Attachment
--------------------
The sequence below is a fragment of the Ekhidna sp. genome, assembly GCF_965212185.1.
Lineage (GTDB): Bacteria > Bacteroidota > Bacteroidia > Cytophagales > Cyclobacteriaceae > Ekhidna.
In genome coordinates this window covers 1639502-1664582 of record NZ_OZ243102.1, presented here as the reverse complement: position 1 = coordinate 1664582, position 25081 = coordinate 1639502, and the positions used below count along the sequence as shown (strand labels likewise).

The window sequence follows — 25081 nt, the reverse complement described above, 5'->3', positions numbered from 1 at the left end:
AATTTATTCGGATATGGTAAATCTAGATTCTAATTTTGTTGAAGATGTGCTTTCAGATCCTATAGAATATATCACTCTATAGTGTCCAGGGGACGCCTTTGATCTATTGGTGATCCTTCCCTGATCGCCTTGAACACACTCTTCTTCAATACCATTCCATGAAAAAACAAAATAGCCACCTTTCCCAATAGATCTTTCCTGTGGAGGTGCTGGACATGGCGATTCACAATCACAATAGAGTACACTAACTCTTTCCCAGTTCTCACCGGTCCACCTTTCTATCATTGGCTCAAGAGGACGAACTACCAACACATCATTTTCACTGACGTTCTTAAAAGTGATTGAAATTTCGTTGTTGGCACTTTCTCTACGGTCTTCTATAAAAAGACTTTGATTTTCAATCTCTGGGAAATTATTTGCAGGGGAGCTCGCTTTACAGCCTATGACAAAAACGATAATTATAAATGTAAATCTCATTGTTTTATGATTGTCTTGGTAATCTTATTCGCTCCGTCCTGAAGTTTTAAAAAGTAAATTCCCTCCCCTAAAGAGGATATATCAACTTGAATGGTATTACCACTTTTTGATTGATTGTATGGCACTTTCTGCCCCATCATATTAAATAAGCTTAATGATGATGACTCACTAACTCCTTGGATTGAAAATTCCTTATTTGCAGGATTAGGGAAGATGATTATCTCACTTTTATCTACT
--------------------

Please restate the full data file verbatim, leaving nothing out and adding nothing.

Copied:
The sequence below is a fragment of the Ekhidna sp. genome, assembly GCF_965212185.1.
Lineage (GTDB): Bacteria > Bacteroidota > Bacteroidia > Cytophagales > Cyclobacteriaceae > Ekhidna.
In genome coordinates this window covers 1639502-1664582 of record NZ_OZ243102.1, presented here as the reverse complement: position 1 = coordinate 1664582, position 25081 = coordinate 1639502, and the positions used below count along the sequence as shown (strand labels likewise).

The window sequence follows — 25081 nt, the reverse complement described above, 5'->3', positions numbered from 1 at the left end:
AATTTATTCGGATATGGTAAATCTAGATTCTAATTTTGTTGAAGATGTGCTTTCAGATCCTATAGAATATATCACTCTATAGTGTCCAGGGGACGCCTTTGATCTATTGGTGATCCTTCCCTGATCGCCTTGAACACACTCTTCTTCAATACCATTCCATGAAAAAACAAAATAGCCACCTTTCCCAATAGATCTTTCCTGTGGAGGTGCTGGACATGGCGATTCACAATCACAATAGAGTACACTAACTCTTTCCCAGTTCTCACCGGTCCACCTTTCTATCATTGGCTCAAGAGGACGAACTACCAACACATCATTTTCACTGACGTTCTTAAAAGTGATTGAAATTTCGTTGTTGGCACTTTCTCTACGGTCTTCTATAAAAAGACTTTGATTTTCAATCTCTGGGAAATTATTTGCAGGGGAGCTCGCTTTACAGCCTATGACAAAAACGATAATTATAAATGTAAATCTCATTGTTTTATGATTGTCTTGGTAATCTTATTCGCTCCGTCCTGAAGTTTTAAAAAGTAAATTCCCTCCCCTAAAGAGGATATATCAACTTGAATGGTATTACCACTTTTTGATTGATTGTATGGCACTTTCTGCCCCATCATATTAAATAAGCTTAATGATGATGACTCACTAACTCCTTGGATTGAAAATTCCTTATTTGCAGGATTAGGGAAGATGATTATCTCACTTTTATCTACT